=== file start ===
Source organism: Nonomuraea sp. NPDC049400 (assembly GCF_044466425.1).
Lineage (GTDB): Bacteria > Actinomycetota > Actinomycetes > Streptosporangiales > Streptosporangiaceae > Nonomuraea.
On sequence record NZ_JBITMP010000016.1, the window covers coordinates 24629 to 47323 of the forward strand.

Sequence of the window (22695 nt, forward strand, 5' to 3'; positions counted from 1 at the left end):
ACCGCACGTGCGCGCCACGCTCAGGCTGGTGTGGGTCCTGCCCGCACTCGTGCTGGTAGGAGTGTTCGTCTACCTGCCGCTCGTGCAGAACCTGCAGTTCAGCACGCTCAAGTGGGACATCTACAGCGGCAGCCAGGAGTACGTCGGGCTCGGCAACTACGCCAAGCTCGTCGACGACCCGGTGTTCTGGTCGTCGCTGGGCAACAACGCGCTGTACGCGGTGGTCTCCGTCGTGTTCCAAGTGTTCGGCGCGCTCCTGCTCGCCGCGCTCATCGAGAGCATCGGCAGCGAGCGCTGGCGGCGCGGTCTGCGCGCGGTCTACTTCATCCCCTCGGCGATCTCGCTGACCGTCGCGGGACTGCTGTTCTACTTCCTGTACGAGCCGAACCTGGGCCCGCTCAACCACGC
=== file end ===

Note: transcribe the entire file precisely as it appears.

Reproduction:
Source organism: Nonomuraea sp. NPDC049400 (assembly GCF_044466425.1).
Lineage (GTDB): Bacteria > Actinomycetota > Actinomycetes > Streptosporangiales > Streptosporangiaceae > Nonomuraea.
On sequence record NZ_JBITMP010000016.1, the window covers coordinates 24629 to 47323 of the forward strand.

Sequence of the window (22695 nt, forward strand, 5' to 3'; positions counted from 1 at the left end):
ACCGCACGTGCGCGCCACGCTCAGGCTGGTGTGGGTCCTGCCCGCACTCGTGCTGGTAGGAGTGTTCGTCTACCTGCCGCTCGTGCAGAACCTGCAGTTCAGCACGCTCAAGTGGGACATCTACAGCGGCAGCCAGGAGTACGTCGGGCTCGGCAACTACGCCAAGCTCGTCGACGACCCGGTGTTCTGGTCGTCGCTGGGCAACAACGCGCTGTACGCGGTGGTCTCCGTCGTGTTCCAAGTGTTCGGCGCGCTCCTGCTCGCCGCGCTCATCGAGAGCATCGGCAGCGAGCGCTGGCGGCGCGGTCTGCGCGCGGTCTACTTCATCCCCTCGGCGATCTCGCTGACCGTCGCGGGACTGCTGTTCTACTTCCTGTACGAGCCGAACCTGGGCCCGCTCAACCACGC